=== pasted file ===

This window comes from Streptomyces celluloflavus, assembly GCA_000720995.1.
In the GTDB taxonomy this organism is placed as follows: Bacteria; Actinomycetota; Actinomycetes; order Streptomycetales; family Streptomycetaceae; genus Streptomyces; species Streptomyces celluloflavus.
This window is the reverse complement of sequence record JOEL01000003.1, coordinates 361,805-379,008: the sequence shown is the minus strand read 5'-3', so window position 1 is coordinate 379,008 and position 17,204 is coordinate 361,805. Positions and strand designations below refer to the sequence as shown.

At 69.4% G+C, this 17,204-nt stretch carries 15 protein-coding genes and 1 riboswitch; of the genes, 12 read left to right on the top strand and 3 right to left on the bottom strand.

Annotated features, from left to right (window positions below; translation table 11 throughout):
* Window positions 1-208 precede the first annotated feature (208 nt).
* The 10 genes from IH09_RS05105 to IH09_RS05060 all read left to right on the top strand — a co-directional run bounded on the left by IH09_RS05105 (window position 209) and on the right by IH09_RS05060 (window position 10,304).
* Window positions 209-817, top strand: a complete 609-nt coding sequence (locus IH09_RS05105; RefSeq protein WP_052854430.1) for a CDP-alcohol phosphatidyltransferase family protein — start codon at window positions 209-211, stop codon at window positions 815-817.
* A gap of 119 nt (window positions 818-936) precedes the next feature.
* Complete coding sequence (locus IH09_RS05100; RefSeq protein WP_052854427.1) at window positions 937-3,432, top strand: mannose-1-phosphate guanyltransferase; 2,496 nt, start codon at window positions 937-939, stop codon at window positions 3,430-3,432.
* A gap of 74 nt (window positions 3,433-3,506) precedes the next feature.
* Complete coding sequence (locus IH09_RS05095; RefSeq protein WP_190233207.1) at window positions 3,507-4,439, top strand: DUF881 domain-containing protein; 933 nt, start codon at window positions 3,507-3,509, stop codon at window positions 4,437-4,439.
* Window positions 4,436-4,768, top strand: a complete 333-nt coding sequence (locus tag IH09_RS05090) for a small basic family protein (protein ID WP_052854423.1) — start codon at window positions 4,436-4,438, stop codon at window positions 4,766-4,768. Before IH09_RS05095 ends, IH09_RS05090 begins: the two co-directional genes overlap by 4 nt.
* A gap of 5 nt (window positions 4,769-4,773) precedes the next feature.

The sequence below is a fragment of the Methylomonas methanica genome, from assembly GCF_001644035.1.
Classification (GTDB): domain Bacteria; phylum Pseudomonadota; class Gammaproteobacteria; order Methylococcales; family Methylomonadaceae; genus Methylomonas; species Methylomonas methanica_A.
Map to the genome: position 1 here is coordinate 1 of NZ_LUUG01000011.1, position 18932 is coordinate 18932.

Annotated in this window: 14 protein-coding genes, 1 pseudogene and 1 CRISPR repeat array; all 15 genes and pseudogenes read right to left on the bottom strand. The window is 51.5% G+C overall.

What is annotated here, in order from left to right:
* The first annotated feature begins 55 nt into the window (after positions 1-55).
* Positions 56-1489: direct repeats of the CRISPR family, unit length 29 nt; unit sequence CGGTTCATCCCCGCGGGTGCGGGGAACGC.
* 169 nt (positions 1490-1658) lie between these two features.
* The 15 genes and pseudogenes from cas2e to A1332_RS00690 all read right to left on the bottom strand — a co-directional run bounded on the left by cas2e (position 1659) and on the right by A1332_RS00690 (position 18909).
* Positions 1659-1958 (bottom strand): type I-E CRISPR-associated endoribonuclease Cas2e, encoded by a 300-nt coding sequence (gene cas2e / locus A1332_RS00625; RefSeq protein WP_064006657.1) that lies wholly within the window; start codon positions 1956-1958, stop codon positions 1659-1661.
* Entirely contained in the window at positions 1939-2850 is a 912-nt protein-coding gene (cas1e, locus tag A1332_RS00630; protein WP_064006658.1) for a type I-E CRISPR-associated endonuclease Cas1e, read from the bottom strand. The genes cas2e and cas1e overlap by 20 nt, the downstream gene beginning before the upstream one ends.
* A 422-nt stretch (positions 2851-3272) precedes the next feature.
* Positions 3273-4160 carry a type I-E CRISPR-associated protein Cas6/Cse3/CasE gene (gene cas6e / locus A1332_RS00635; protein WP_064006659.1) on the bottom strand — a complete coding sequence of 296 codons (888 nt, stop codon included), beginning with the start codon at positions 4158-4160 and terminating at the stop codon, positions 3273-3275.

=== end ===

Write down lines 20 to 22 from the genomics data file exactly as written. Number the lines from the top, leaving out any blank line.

* The first annotated feature begins 55 nt into the window (after positions 1-55).
* Positions 56-1489: direct repeats of the CRISPR family, unit length 29 nt; unit sequence CGGTTCATCCCCGCGGGTGCGGGGAACGC.
* 169 nt (positions 1490-1658) lie between these two features.